"Which nurses and buries you."
Roland Vranik’s The Citizen (Az állampolgár, 2016)

In the midst of the current refugee crisis and Hungary’s prominent role in it, Roland Vranik’s new film is more than brave to touch upon this issue that both divides and dominates the contemporary European landscape of politics. The Citizen not only portrays one’s vulnerable and impossible position in the post-Socialist, white discourse but equally sheds light on the quotidian, micro-level experience of what it means to be Hungarian. Why do people want to belong to an economically less prosperous and often xenophobic country? Is language key to Hungarian identity? And most importantly, are Hungarians hostile towards refugees or is that perception only a propagandistic creation of media and politics?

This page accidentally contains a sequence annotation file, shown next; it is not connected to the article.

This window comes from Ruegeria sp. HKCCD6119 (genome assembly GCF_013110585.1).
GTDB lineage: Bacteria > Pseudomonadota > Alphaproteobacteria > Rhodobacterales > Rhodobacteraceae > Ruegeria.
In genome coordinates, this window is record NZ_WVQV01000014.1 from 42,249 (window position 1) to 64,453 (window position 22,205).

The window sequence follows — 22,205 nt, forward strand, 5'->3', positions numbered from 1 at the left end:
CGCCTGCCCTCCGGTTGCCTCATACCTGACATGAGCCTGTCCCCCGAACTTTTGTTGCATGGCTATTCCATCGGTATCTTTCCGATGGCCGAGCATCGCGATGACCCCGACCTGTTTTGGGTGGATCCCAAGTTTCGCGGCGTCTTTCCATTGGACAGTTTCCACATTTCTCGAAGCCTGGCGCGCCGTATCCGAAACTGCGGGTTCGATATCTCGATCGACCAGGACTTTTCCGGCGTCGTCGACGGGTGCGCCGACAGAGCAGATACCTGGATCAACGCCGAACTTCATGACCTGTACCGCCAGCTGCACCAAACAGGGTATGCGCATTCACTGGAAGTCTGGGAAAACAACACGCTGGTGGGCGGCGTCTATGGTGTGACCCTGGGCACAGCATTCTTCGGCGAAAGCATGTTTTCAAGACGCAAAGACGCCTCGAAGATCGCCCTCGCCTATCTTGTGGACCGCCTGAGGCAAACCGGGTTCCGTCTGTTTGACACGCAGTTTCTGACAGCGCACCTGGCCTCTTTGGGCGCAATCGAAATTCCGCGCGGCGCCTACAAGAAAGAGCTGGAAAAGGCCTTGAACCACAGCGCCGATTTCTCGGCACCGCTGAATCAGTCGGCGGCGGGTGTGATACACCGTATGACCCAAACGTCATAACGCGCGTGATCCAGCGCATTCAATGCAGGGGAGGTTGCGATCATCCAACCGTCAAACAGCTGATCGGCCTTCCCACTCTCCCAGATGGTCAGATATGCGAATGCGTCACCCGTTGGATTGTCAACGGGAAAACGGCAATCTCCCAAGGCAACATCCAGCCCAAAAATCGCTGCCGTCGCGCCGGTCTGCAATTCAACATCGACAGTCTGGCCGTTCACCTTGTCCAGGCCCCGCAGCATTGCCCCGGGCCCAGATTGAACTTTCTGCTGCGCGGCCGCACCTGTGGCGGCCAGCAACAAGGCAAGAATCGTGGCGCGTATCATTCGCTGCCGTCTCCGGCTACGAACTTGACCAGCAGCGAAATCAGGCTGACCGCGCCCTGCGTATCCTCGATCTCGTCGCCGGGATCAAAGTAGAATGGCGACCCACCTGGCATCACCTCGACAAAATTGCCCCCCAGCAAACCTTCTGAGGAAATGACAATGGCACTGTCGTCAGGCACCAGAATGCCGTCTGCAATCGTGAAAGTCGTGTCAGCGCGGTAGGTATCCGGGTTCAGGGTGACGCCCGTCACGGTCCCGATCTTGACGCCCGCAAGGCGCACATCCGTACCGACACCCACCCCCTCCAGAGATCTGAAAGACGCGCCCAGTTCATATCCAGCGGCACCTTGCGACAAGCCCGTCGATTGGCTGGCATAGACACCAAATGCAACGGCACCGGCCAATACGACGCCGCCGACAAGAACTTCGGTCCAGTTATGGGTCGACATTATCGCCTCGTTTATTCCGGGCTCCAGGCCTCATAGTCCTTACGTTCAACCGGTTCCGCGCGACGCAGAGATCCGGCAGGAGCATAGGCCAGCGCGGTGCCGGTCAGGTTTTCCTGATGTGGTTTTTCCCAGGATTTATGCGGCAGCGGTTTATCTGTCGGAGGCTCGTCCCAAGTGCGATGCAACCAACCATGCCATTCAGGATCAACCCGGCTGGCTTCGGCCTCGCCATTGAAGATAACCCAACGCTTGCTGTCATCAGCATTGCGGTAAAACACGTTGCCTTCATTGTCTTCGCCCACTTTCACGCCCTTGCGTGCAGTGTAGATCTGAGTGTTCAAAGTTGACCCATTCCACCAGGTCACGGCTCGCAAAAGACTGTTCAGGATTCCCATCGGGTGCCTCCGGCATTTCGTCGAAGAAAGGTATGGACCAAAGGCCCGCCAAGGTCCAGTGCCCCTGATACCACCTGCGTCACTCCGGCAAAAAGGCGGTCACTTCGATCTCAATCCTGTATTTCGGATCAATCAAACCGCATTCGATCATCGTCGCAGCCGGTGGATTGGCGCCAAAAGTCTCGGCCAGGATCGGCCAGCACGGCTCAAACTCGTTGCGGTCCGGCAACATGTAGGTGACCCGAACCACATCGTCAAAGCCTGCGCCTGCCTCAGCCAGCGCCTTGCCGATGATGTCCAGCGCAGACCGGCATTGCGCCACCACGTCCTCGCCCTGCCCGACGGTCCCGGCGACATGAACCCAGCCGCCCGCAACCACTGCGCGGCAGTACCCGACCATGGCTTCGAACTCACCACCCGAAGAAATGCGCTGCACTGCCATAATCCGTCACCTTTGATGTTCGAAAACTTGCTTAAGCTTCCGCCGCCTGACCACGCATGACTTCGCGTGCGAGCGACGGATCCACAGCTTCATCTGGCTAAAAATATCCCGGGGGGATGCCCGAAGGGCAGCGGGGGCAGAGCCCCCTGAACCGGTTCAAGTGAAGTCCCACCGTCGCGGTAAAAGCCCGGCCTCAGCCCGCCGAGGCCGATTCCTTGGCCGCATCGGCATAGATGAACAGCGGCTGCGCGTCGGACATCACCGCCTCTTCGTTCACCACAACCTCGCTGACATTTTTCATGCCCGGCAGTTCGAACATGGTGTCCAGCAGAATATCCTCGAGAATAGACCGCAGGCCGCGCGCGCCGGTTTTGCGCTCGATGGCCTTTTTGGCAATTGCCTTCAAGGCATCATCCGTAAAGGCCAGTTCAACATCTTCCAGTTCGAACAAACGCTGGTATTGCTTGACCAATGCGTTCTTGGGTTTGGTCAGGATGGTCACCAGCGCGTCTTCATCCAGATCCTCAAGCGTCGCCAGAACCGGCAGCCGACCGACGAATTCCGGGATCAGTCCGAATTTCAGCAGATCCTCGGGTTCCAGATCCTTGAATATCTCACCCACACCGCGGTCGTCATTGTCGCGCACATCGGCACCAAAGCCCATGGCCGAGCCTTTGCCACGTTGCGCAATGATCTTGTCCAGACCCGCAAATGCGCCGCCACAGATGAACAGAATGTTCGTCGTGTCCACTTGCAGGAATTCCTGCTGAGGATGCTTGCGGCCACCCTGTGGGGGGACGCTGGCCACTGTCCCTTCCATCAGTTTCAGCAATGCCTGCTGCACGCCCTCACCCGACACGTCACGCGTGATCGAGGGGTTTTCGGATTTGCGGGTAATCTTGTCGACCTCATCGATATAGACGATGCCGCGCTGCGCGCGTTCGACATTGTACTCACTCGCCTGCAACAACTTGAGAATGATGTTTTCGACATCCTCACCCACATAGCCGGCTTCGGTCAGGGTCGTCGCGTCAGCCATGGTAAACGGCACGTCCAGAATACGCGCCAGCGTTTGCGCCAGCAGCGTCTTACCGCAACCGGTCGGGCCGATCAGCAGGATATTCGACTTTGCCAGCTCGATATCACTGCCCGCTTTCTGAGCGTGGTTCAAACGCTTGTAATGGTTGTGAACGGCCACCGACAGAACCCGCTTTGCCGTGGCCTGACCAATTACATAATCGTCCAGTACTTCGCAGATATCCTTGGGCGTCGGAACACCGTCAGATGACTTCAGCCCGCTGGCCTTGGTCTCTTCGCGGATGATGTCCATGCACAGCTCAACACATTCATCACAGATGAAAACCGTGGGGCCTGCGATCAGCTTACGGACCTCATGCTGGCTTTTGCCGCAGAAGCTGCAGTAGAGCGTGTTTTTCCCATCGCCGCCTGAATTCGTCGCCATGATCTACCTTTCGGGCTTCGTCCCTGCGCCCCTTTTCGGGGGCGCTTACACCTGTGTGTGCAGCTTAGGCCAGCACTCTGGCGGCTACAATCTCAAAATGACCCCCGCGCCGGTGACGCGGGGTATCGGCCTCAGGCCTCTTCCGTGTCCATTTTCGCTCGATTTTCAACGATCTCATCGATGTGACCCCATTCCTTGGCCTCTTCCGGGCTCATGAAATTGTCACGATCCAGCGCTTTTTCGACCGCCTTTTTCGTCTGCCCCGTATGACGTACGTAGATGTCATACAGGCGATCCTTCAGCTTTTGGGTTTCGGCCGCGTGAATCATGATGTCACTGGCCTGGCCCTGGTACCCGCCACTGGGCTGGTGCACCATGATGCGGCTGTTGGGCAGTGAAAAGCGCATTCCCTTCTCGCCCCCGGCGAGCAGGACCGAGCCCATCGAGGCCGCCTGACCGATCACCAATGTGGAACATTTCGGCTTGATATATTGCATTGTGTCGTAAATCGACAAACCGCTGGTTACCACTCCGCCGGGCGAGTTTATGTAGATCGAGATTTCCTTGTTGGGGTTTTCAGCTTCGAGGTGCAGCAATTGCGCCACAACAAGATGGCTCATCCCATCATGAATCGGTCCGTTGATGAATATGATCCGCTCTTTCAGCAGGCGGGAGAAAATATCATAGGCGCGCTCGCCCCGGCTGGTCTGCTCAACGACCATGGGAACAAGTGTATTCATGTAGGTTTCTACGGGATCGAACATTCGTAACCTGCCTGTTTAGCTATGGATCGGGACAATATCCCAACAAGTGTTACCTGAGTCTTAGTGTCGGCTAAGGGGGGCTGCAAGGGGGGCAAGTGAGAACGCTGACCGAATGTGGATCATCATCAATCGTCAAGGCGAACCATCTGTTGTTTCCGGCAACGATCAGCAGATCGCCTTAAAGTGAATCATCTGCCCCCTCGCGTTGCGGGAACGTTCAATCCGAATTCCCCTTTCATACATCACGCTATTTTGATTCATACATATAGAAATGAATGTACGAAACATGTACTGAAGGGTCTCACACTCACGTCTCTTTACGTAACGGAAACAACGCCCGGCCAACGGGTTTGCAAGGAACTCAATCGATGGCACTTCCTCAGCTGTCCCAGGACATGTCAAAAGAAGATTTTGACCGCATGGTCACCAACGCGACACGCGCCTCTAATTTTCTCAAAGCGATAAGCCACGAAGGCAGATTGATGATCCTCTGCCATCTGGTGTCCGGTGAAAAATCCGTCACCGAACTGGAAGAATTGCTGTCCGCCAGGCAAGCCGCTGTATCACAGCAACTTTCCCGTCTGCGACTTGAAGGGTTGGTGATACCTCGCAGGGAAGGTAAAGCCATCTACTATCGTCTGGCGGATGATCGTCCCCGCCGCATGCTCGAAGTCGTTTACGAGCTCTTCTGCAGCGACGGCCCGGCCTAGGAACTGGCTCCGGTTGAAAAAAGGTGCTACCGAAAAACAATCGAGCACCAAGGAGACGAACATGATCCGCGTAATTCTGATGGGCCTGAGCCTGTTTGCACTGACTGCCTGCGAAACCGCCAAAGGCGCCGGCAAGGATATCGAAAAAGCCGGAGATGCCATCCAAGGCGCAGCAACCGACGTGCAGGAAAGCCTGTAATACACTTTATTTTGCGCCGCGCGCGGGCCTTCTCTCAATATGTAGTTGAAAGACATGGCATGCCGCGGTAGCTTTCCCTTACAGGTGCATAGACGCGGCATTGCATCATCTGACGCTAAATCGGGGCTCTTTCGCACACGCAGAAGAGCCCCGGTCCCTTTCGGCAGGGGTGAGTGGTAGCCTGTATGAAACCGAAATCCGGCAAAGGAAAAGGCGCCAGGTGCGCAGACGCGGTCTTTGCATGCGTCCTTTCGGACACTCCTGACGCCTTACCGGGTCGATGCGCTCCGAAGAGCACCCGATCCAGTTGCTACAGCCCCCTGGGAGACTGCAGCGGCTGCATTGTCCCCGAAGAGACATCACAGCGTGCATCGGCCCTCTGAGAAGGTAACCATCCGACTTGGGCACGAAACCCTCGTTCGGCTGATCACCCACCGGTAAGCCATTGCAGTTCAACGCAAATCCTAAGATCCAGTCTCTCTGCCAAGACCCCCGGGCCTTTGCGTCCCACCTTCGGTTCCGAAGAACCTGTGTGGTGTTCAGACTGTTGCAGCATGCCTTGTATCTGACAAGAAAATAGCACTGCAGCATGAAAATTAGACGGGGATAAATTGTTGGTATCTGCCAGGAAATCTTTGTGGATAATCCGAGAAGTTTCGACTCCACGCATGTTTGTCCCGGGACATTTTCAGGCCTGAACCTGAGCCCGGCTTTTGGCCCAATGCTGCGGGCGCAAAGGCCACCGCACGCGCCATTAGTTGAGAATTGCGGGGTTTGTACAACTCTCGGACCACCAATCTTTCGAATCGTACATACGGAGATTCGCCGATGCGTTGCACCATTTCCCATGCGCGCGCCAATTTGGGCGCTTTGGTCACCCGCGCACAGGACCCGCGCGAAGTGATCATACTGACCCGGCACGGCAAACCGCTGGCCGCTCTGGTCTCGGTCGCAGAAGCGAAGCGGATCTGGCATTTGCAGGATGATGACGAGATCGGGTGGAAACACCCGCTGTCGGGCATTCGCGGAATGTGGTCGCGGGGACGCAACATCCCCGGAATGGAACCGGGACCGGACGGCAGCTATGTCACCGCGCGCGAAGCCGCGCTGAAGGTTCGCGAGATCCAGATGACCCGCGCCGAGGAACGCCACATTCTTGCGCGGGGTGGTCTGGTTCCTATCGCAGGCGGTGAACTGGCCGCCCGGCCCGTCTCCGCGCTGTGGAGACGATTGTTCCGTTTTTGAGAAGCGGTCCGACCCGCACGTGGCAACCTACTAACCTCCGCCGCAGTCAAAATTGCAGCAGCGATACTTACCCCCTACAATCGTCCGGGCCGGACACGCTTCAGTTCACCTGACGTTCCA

While meditating on the above-mentioned questions, The Citizen creates a poignant melodrama that portrays the lives of refugees from a first person perspective. Its protagonist, Wilson (Dr. Cake-Baly Marcelo), has been dreaming about and working on acquiring Hungarian citizenship but constantly fails the exams that would allow him to edge towards that goal. Because of the impossible questions that constitute the exam, which, among many others, cover topics of the Hungarian Renaissance, the constitution and structure of the country, Wilson is forced to seek help during the preparations for his next appointment with the jury. Mari (Ágnes Máhr), a Hungarian teacher and the sister of Wilson’s boss, comes to the man’s aid and the two sexagenarians soon start to develop a strong friendship. While we learn surprising facts about the country that would even flabbergast Hungarians – it turns out the swallow is a Hungarian bird, for instance – the relationship between Mari and Wilson slowly evolves into love. Making things more complicated than they already are, Wilson risks his status and bond with Mari by hiding refugee Shirin (Arghavan Shekari) at his place. Not only does the Iranian woman have no valid papers to reside in the country, but she also gives birth to a baby, which deeply affects the life of Wilson. Empathizing with the vulnerable position of his new flat mate, Wilson decides to take care of the woman and marry her once he gains Hungarian citizenship. His shared love life with Mari, however, exacerbates the already difficult situation, especially after the teacher decides to leave her husband and sons behind to live with Wilson. What this yields is a love-like triangle built on the refugee status and fluid future of the two foreigners that, as melodramatic obstacles, procrastinate the outcome of the story.